What Brought You Here? - finding activities
You may have several questions about us. . .
Whether you're brand new to our church or have been around a while but feel like there's still a lot more to discover, this is the place to start. Visitors are always welcome at our services, and we'd love to meet you in person any time you'd like to attend.
Where are you located and when are the services?
We are located at 421 South Farwell Avenue, in downtown Eau Claire. Services run from 10:00-11:00 am.
Are you genuinely welcoming to all people?
We begin our services with the following statement:
"Welcome to the Unitarian Universalist Congregation. We are a religious community, who commit ourselves to diversity. We strive to celebrate the rich profusion and variety of life. We hope to nourish human differences—those, for example, of gender, race, age, ability, sexual orientation, culture, class, mental or physical health status, and religious belief. Welcome to all who treasure for themselves and for all others the freedom to be who one truly is and the freedom to believe according to the dictates of one’s own conscience. We promise to do our best to provide you a spiritual home.”
Each week these words remind us that we come together because we value human diversity. We hope to include the voices and dreams of all people, in our readings and music, our leadership, and our day-to-day operations. We are an open and loving community. We encourage and support people from different ethnic and religious backgrounds to join us for worship on Sunday mornings.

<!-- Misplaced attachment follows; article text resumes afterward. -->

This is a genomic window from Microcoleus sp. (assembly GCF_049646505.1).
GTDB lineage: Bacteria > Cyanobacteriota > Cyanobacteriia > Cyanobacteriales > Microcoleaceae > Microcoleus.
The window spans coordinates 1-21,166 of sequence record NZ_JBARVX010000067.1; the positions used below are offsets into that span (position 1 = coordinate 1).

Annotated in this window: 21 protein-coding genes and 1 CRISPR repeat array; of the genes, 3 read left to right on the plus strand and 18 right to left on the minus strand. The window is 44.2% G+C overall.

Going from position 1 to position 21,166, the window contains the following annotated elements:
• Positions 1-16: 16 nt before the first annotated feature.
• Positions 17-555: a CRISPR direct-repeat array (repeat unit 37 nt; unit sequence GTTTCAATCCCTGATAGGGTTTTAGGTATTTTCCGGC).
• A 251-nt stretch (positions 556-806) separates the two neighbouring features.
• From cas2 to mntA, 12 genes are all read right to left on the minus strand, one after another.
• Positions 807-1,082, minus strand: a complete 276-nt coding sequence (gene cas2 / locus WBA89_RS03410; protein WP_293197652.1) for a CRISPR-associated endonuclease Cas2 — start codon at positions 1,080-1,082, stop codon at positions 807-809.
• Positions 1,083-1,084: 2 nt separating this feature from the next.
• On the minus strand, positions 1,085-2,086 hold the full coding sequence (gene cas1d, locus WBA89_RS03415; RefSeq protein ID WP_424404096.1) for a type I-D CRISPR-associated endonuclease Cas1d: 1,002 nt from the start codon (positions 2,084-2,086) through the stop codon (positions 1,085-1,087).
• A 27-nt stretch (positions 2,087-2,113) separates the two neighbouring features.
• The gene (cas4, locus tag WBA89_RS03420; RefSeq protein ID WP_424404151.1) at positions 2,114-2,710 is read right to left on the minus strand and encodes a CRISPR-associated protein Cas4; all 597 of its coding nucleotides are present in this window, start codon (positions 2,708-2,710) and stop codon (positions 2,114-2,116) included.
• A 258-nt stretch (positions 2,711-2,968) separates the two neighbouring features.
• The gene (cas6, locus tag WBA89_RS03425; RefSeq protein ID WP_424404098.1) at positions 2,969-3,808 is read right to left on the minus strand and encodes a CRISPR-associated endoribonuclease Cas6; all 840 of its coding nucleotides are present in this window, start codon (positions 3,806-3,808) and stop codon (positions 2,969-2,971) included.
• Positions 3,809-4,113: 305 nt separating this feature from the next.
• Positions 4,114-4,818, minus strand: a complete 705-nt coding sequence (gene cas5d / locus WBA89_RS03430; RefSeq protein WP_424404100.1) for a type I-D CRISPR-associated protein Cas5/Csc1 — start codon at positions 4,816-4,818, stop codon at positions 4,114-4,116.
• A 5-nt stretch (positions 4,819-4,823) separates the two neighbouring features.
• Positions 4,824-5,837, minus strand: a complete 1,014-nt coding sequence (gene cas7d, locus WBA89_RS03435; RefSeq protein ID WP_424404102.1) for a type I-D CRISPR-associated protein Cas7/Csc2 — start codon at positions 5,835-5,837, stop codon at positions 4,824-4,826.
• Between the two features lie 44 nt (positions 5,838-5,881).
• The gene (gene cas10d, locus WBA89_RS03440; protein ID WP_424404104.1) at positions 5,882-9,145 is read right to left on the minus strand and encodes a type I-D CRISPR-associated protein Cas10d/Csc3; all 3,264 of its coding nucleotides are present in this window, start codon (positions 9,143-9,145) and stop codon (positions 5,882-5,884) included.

If my child doesn't separate well, can she or he stay with me in the service?
YES! We offer “busy bags” for children in the Gathering Room in back of the Sanctuary, to keep smaller children entertained during the service.
Is there someone I can talk to when I get there?
Yes. You will find greeters at each door to give you a program for the day, to answer your questions, and to direct you to the Visitors’ Table in the Gathering Room at the back of the Sanctuary. There a greeter will answer your questions, give you a Visitor’s Information Packet, a nametag, and a visitor card to fill out.
What should I wear to church?
Wear what is comfortable for you. Some people dress casually and others dress more formally. Both are fine. Children may have art projects or outdoor activities. They should dress so they can actively engage in the program.
Is parking available?
Yes. There is plenty of free parking on the street, and in the city lot across Gray Street from the church.
Is the church accessible for those with disabilities?
Yes. Just inside the Gray Street entrance to the church, you will find an elevator. Take it up one floor to the sanctuary level. The greeter will be happy to help you. We have accessible bathrooms on 2 floors. We offer hearing assistive devices as well as large print hymnals.
Can I be involved in activities, if I’m not a member?
Yes, there are many activities in which you may participate, according to your interests: book group, choir, church social action projects, and adult religious education classes.
What goes on during the worship service?
Sunday Services include lighting the chalice, singing from our hymnal Singing the Living Tradition, congregational readings, listening to music, sharing of joys and concerns, meditations, readings and a sermon by our minister, a visiting minister, or a member of the congregation. The service also includes congregation dialogue after the sermon, if time permits.